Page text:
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When You Need To Update Your Estate Plan: You’re Probably Past Due!

Updating Your Estate Plan: Signs Your Long Past Due

So, you signed a will a few decades ago and don’t want to think about estate planning because estate planning is less fun then getting a root canal. Estate planning, you think, is about dying and that’s not particularly enjoyable. It’s also complicated stuff and you probably have to pay a lawyer. And perhaps the most common reason folks ignore their planning and documents is golly “nothing has changed.” As an estate planner I always wonder how people rationalize ignoring the need to update their planning and documents long past when common sense would seem to dictate otherwise. It is perhaps the norm that folks don’t call their estate planning attorney until well after their existing planning and documents are so outdated as to be dangerous.

Reality Check: Stuff always changes. If your documents are more than a couple of years old, get a checkup.

You Really Should Review Your “Stuff” Annually

Here’s the right answer you don’t want to read (hear) you really should meet with your estate planning team every year. That team should include your CPA, estate planning attorney and wealth adviser. The cost of doing so is dramatically less than most realize and being able to set up a quick web meeting makes it much less costly and more efficient then the old-style in person meetings. If you really cannot afford the cost of annual meetings, you can mimic the gold standard approach of a collaborative multi-adviser team meeting by meeting with whatever advisers you use, and if none address the points each would address. But really, as your wealth/income increase the annual review is money well spent.

Reality Check: Get an annual review of your entire plan with your advisory team.

OK, So You’re Going to Ignore the Annual Meeting Advice

Most people ignore the recommendation of an annual review meeting (at their peril!) so let’s look at some of the specific reasons why you might need to update your planning. Perhaps that might motivate you to at least review your planning if you see a specific reason to do so. We’ll also explore some of the seemingly endless excuses people use to avoid addressing important issues. Also, there are a myriad of misconceptions about the estate planning process that tend to put folks off. We’ll address some of those too.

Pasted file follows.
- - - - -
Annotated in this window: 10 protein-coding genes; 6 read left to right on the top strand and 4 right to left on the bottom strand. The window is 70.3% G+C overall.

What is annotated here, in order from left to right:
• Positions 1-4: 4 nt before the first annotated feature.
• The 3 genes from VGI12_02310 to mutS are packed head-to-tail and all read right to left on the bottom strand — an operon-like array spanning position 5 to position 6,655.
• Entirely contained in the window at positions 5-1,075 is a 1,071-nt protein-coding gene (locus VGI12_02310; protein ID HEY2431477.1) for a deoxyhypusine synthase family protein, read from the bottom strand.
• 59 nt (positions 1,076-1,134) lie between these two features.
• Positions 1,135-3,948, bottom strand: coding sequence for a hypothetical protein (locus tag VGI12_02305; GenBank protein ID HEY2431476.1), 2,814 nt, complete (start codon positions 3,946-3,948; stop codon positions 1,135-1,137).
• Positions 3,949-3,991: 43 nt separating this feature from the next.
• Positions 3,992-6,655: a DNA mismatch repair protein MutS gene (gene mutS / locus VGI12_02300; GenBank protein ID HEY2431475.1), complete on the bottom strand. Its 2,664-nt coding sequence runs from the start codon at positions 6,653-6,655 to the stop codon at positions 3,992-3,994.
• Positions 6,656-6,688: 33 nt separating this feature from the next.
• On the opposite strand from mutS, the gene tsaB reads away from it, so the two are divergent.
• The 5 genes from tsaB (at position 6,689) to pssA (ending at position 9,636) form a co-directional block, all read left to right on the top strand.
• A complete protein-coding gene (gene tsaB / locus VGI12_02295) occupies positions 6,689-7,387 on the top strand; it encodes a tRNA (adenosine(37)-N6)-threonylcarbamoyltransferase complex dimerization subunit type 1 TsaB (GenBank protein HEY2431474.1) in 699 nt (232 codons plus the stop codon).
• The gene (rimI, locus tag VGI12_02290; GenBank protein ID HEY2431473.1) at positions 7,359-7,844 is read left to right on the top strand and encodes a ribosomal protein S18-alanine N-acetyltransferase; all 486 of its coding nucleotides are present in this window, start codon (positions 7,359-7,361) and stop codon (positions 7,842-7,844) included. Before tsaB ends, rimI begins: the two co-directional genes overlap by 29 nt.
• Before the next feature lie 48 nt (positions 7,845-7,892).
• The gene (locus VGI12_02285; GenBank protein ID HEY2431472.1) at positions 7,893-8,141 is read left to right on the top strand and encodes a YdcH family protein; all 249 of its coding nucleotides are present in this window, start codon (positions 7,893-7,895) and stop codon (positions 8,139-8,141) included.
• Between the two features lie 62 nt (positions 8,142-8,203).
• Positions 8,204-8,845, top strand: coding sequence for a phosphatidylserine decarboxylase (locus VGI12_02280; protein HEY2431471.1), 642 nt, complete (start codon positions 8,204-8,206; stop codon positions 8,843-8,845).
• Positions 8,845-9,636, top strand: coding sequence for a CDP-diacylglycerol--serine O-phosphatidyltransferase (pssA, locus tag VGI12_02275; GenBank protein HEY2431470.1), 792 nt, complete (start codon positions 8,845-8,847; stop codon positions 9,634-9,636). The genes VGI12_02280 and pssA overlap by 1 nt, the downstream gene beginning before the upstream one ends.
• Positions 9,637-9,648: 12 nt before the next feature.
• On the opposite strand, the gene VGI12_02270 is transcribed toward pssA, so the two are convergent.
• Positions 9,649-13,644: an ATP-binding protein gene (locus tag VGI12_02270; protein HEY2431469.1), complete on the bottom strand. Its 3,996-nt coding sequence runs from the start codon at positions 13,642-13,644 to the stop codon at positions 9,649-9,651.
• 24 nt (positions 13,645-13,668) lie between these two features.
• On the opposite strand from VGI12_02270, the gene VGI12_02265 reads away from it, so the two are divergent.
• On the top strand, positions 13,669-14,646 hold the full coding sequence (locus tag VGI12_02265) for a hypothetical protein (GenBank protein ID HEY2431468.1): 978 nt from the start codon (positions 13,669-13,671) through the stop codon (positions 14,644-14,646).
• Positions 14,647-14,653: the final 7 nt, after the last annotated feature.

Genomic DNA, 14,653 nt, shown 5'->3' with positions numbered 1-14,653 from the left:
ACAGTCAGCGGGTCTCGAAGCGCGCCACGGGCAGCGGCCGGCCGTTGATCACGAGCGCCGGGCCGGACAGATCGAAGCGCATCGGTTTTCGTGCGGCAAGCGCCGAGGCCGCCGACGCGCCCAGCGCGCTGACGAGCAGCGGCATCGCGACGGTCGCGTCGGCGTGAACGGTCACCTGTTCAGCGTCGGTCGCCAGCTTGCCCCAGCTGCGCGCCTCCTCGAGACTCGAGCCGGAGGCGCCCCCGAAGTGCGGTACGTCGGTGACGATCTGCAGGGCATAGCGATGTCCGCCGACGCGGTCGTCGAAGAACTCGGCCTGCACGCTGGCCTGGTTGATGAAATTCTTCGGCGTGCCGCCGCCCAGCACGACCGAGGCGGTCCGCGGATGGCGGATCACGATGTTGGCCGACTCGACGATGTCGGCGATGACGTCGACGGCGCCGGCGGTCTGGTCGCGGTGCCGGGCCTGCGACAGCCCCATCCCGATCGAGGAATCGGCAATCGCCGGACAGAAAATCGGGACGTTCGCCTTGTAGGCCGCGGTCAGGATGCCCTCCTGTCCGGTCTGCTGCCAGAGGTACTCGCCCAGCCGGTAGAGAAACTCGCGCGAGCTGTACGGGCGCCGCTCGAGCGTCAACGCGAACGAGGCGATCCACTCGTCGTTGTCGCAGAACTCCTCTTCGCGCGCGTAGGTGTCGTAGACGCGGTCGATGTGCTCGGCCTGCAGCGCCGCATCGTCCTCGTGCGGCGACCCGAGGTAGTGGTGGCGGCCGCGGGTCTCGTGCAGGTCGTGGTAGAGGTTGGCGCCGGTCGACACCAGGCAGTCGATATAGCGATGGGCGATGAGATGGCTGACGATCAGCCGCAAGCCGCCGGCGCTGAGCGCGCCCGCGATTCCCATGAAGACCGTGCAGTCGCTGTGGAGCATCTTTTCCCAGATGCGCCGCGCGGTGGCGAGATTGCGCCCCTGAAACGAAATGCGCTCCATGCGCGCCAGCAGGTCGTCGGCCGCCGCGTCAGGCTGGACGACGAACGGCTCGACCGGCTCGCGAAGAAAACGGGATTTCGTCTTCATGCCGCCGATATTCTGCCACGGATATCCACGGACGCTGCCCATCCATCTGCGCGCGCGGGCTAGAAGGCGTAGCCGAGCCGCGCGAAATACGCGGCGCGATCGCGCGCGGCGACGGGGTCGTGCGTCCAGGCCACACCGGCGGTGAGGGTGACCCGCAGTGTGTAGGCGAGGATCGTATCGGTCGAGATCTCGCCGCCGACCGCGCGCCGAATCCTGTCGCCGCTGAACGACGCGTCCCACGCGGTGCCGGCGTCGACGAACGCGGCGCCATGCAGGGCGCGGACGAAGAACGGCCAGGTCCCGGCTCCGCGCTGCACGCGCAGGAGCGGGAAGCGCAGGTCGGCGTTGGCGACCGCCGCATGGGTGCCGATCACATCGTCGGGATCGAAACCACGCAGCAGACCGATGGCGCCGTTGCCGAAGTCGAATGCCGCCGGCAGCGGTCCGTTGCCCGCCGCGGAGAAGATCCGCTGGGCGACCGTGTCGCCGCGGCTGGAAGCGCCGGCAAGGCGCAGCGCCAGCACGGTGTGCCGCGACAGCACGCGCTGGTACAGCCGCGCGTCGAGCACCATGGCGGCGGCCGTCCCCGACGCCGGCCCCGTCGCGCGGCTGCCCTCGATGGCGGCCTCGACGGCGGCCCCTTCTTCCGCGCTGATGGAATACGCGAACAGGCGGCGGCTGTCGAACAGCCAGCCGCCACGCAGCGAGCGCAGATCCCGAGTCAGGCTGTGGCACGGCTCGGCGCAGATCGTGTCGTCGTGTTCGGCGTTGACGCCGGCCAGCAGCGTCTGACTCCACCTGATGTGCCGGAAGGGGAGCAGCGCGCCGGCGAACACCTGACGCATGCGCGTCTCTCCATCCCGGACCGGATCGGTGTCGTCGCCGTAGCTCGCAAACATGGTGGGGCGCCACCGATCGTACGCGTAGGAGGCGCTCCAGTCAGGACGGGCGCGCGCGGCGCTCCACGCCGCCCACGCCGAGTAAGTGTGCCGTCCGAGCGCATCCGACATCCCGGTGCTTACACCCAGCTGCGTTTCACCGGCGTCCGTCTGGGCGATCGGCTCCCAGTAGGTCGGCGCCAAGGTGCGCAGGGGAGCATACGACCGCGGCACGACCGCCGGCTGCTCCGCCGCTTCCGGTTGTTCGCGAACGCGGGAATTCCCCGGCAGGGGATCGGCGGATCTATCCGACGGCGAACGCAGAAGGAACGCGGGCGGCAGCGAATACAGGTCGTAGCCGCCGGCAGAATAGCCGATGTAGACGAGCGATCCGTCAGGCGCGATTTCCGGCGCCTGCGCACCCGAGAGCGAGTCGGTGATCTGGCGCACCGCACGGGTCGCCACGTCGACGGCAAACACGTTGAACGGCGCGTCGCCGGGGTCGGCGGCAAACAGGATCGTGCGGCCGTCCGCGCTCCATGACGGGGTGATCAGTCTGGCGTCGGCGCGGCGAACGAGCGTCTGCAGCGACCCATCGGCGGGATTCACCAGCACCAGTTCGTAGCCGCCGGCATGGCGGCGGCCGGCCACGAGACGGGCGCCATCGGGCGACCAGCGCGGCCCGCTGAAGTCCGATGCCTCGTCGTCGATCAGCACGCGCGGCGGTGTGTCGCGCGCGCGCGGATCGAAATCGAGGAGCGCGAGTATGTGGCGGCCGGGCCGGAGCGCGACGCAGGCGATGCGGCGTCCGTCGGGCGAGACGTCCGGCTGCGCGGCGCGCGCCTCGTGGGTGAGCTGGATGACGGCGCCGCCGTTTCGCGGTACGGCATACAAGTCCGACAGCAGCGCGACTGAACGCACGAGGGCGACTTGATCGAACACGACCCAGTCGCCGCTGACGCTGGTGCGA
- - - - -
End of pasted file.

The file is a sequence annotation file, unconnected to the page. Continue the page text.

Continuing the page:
Reality Check: If you experience a material change in your finances, family, or other important factors, review your plan and documents.

When There May Be/Is A Change in the Law

In 2020-2021 there were a boat load of significant tax law proposals. That was a reason to jump and do planning. Why? Because had any of those proposals been enacted they would have precluded lots of common tax planning strategies. Certainly, any time there is a proposed change in the law you should get on the horn and speak to your advisers about what you should do. Similarly, when a law is changed, you should speak to your team about what you need to do considering whatever changes were enacted. And changes in the law extend well beyond just tax law changes that make media headlines. New York changed its power of attorney law a few years ago and if you’re in New York its worth asking your adviser if you should get an updated power of attorney (document hat appoints a financial agent to handle financial and legal matters if you cannot do so). Florida just recently enacted legislation that gives a spouse the right to appoint assets in a spousal lifetime access trust (SLAT) (a commonly used estate and asset protect technique) back to their surviving spouse. That could be a biggie so if you live in Florida call your estate planner. So, hopefully you get the point.

Reality Check: Any law change that may be significant to you (federal, state, tax or otherwise) proposed and the enacted, may be reason enough to review the status of your planning and documents.

Styles and Techniques Change